This ENTIRE experience has left me jaded and fed-up with the Marriott brand. While I appreciate and recognize that no company is perfect, I am really shocked that I received such horrible customer service management from a company that has been in the hotel business for more than 80 years. It's sad that my relationship with Marriott brand had to end in such a comedy of errors. Even their shining star event coordinator (who I still think very much of) can't make me reverse my decision to never stay in another one of their hotels again.
I don't expect anyone from Marriott to read this post. After all, I'm just a small drop in the entire Marriott universe, but for what it's worth, please, please, please review event contract management with your sales representatives. A lot of my issues with the Marriott brand stem from direct interaction with your contract managers that "passed the buck" because they either did not understand Marriott procedures or they were unwilling to help me solve my problem.
I really hope that my experience with Marriott is an anomaly and not the norm. Regardless, my experience is over and like a bad bittersweet break-up, Marriott is officially out of my life.
Wednesday, November 5, 2008
- Government will be expected to move faster - May not happen overnight, but the Obama campaign and several senate campaigns made such great use of social media and other technologies to disseminate information and keep their supporters informed that the populous will expect to receive information from leaders on a regular if not more frequent basis.
- "Need to Know" mentality still present but weakened - Traditionally D.C. is a "need to know" town, meaning things are sometimes "above people's paygrade." While this still applies to key areas of national security, expect to see a more transparent form of government and communications.
- The dismantling/breakdown of the federal agency/corporate silos - Traditionally (but especially over the last eight years) federal agencies and even departments in corporations have become increasingly isolated. Cooperation and sharing of information has decreased significantly across all government agencies and some companies. Expect to see an overwhelming sentiment of cooperation in government (whether it actually happens remains to be seen) and more transparent communications and collaboration tools (think intranet wikis) so different organizations - commerical, non-profit and federal will be able to share information more easily and more timely.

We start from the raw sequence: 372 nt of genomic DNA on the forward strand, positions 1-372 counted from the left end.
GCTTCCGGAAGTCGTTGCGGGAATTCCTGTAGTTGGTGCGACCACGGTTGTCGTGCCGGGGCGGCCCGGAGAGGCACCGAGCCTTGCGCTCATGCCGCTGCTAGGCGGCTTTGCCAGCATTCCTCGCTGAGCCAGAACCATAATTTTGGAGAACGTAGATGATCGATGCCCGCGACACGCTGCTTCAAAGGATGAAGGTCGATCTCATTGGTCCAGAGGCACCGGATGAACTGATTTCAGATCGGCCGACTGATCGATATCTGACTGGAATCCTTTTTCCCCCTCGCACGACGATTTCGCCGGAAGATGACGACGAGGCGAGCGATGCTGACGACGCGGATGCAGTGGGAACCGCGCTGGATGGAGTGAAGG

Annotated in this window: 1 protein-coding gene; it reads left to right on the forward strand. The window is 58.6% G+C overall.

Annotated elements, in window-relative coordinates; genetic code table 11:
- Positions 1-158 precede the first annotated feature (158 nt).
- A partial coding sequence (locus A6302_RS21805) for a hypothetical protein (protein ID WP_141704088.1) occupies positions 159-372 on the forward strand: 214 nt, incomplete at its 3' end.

- Increased demand for communication pros (political or other) with digital/social media experience - I expect to see an increased demand for PR pros who know their digital space. To keep the electorate that elected the new administration motivated, forward-thinking government agencies, contractors and corporations will be looking to hire communication pros that understand the fundamentals of PR and PA as well as how to execute these strategies effectively in the digital world.
- Government and corporations increase communication budgets - While it may not be on strict communications initiatives, I expect the federal government and corporations to invest more in updating/improving their infrastructure in order to implement digital communication initiatives. More money might be put towards IT capabilities (such as increased broadband for streaming videos; live coverage of government hearings, etc.) and more money spent towards the creation of content for increasing awareness of government programs or corporate marketing initiatives. I also expect to see increased budgets for internal marketing communications at corporations.
Monday, November 3, 2008
Thank you for all your kind e-mails and well wishes!
I'm slowly making my way through my inbox after being away for an entire week. I'll have lots of new posts soon on all things PR.
Back to sorting through e-mail....(note to self: next time develop and turn on filters when out of the office for an extended time...)
Wednesday, October 22, 2008
I am getting married this weekend!
I won't be back blogging until the first week of November, but please check out some of the people on my blog roll. They are all excellent resources and have great information on PR and other aspects of our industry.